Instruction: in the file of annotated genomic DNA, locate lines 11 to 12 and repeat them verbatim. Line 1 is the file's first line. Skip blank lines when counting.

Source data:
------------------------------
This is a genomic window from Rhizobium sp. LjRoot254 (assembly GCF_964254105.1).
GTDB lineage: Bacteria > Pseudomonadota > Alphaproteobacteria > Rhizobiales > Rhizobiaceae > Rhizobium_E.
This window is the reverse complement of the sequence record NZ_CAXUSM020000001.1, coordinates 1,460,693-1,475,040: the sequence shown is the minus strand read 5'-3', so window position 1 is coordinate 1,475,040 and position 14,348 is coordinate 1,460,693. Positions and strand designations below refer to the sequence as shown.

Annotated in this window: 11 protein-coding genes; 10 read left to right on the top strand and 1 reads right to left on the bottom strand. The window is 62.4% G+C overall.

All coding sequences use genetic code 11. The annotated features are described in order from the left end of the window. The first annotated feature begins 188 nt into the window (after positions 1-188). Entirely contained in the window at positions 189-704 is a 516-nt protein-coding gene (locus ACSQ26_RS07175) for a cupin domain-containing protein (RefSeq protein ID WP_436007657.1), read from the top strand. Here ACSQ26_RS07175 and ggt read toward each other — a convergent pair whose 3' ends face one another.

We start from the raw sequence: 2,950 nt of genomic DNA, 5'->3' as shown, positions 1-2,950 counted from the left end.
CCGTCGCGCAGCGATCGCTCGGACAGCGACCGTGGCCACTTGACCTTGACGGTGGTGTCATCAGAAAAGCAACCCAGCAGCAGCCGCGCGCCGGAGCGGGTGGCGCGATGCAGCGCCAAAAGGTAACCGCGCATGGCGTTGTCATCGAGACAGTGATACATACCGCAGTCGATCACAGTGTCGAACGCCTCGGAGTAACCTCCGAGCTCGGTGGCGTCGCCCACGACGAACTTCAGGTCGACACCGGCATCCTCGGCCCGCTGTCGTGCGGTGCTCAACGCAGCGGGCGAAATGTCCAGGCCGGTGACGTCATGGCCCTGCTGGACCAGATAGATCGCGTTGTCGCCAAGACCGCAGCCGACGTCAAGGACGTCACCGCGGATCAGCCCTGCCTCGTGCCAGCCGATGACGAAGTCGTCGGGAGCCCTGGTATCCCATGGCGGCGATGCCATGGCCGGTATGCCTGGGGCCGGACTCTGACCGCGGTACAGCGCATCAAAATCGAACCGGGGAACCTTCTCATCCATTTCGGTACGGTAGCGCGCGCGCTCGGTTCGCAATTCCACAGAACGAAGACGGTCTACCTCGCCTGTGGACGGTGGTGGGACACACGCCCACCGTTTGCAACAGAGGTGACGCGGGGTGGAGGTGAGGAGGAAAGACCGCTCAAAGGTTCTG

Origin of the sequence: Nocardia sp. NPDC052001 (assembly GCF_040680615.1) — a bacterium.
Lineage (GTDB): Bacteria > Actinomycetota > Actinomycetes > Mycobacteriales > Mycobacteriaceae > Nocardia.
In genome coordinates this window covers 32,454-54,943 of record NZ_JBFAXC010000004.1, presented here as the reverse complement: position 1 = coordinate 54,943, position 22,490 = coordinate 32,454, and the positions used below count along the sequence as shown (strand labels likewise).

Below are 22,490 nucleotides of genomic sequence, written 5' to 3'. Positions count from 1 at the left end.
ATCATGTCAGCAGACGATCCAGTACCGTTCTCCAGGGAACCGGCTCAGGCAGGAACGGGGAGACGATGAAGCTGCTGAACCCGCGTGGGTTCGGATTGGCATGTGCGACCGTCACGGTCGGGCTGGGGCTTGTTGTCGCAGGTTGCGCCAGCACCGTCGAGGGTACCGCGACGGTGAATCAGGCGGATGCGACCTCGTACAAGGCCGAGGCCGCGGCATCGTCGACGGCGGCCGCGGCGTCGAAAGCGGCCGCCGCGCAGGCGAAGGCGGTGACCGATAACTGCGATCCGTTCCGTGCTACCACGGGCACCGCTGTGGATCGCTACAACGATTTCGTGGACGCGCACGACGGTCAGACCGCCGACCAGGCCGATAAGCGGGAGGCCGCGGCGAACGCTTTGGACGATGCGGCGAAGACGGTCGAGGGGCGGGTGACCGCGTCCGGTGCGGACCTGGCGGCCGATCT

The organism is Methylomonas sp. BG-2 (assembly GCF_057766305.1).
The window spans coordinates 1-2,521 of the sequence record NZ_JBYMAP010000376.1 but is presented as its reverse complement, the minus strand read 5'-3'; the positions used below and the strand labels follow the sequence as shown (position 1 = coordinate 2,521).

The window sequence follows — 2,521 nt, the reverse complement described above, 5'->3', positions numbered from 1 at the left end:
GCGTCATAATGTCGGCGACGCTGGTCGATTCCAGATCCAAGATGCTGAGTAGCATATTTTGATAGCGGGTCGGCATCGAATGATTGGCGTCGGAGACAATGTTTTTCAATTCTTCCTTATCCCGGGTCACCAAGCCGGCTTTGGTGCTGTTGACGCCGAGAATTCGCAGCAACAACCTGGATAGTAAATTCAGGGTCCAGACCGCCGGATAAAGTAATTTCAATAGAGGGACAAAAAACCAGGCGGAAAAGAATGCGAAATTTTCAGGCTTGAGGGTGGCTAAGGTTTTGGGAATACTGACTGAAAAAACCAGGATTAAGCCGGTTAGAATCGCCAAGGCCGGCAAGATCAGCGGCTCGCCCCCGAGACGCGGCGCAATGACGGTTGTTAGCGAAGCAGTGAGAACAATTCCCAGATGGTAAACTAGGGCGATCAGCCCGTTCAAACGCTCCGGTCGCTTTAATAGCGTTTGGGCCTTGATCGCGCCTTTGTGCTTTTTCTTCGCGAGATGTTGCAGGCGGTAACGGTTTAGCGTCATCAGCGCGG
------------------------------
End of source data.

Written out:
Below are 22,490 nucleotides of genomic sequence, written 5' to 3'. Positions count from 1 at the left end.
ATCATGTCAGCAGACGATCCAGTACCGTTCTCCAGGGAACCGGCTCAGGCAGGAACGGGGAGACGATGAAGCTGCTGAACCCGCGTGGGTTCGGATTGGCATGTGCGACCGTCACGGTCGGGCTGGGGCTTGTTGTCGCAGGTTGCGCCAGCACCGTCGAGGGTACCGCGACGGTGAATCAGGCGGATGCGACCTCGTACAAGGCCGAGGCCGCGGCATCGTCGACGGCGGCCGCGGCGTCGAAAGCGGCCGCCGCGCAGGCGAAGGCGGTGACCGATAACTGCGATCCGTTCCGTGCTACCACGGGCACCGCTGTGGATCGCTACAACGATTTCGTGGACGCGCACGACGGTCAGACCGCCGACCAGGCCGATAAGCGGGAGGCCGCGGCGAACGCTTTGGACGATGCGGCGAAGACGGTCGAGGGGCGGGTGACCGCGTCCGGTGCGGACCTGGCGGCCGATCT